Other art forms that are eligible include ballet, contemporary ballet which incorporates classical ballet, and other dance performances that are “dramatic productions”.

HMRC has a specialist unit, the Creative Industries Unit, to deal with claims to Theatre Tax Relief (TTR) and the other creative industries tax reliefs (for example, film and video games).

The unit can be contacted by email at or by telephone on 03000  510191.  Alternatively, the unit can be written to using the following correspondence address:

The Creative Industries Unit
Manchester Incentives & Reliefs Team
Local Compliance S0717
PO Box 3900
G70 6AA

Rent a Room and earn £7,500 tax free

Fotolia_45741373_XS cash

The Rent a Room Scheme lets you earn up to a threshold of £7,500 per year tax-free from letting out furnished accommodation in your home. This is halved if you share the income with your partner or someone else.

You can let out a room or an entire floor.

How it works

The tax exemption is automatic if you earn less than the threshold. This means you don’t need to do anything.

You must complete a tax return if you earn more than the threshold. From 6 April 2016, this is £7,500. For the 2015 to 2016 tax year, the threshold was £4,250.

When you can use the Rent a Room Scheme

You can use the scheme if:

  • you let a furnished room to a lodger
  • your letting activity amounts to a trade, for example, if you run a guest house or bed and breakfast business, or provide services, such as meals and cleaning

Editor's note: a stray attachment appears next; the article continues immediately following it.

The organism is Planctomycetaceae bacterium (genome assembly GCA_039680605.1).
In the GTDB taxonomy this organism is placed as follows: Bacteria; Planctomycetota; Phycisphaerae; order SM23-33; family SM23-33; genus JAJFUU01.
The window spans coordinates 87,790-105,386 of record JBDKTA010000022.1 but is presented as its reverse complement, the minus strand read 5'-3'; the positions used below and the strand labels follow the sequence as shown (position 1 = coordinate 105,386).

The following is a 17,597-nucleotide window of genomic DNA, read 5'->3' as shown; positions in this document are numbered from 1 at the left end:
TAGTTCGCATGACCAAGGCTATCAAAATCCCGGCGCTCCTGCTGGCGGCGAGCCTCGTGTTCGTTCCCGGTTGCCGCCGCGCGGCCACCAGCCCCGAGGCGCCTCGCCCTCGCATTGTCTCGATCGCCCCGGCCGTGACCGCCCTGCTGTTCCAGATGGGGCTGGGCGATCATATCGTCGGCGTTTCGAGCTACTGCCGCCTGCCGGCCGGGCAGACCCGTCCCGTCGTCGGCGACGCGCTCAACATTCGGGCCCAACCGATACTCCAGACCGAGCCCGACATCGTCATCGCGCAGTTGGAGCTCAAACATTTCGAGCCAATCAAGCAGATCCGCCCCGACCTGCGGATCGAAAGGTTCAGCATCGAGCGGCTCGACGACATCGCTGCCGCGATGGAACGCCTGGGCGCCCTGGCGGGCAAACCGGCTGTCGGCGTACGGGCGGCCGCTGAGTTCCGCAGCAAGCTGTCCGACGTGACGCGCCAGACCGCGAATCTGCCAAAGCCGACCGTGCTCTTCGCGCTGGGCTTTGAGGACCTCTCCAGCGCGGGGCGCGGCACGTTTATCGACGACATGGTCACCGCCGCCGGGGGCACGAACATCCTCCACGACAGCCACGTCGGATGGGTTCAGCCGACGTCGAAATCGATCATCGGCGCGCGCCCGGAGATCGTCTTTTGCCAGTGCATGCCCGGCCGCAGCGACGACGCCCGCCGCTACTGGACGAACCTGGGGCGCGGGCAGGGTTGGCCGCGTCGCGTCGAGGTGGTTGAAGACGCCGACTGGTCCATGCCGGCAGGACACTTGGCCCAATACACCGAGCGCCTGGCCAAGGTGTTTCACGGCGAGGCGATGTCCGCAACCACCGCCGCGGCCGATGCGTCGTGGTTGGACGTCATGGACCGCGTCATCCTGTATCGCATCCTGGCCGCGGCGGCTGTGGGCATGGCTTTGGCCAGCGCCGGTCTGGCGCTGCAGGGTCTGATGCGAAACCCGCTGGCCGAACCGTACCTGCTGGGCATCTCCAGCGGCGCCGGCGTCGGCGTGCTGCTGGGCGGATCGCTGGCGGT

When you can’t use the Rent a Room Scheme

You can’t use the scheme if the accommodation is:

  • not part of your main home when you let it
  • not furnished
  • used as an office or for any business – you can use the scheme if your lodger works in your home in the evening or at weekends or is a student who is provided with study facilities
  • in your UK home and is let while you live abroad
  • the whole of your home, rather than a part of it


SpareRoom, the UK’s busiest flatshare site. Every three minutes, someone finds a flatmate with SpareRoom.

The table below shows the change in monthly rents between 2009 and 2014 according to Spareroom:

Ave Rent 2009 (£) Ave Rent 2014 (£) Rental Increase %
London & suburbs £549 £691 25.8%
East Anglia £345 £398 15.4%
East Midlands £314 £353 12.6%
North England £304 £334 9.8%
North West England £316 £359 13.8%
South East England £390 £449 15.2%
South West England £347 £394 13.7%
West Midlands £334 £366 9.7%
Yorkshire & Humberside £312 £347 11.3%
Northern Ireland £238 £260 9.5%
Scotland £325 £403 24.2%
Wales £302 £332 9.9%
UK £500 £550 10%

Are you PSC ready?

I want you

From the 30th June 2016 all companies will be required to prepare a PSC Register.

You need to start keeping a register of your people with significant control (PSC).

A PSC is someone in your company who:

  • owns more than 25% of the company’s shares
  • holds more than 25% of the company’s voting rights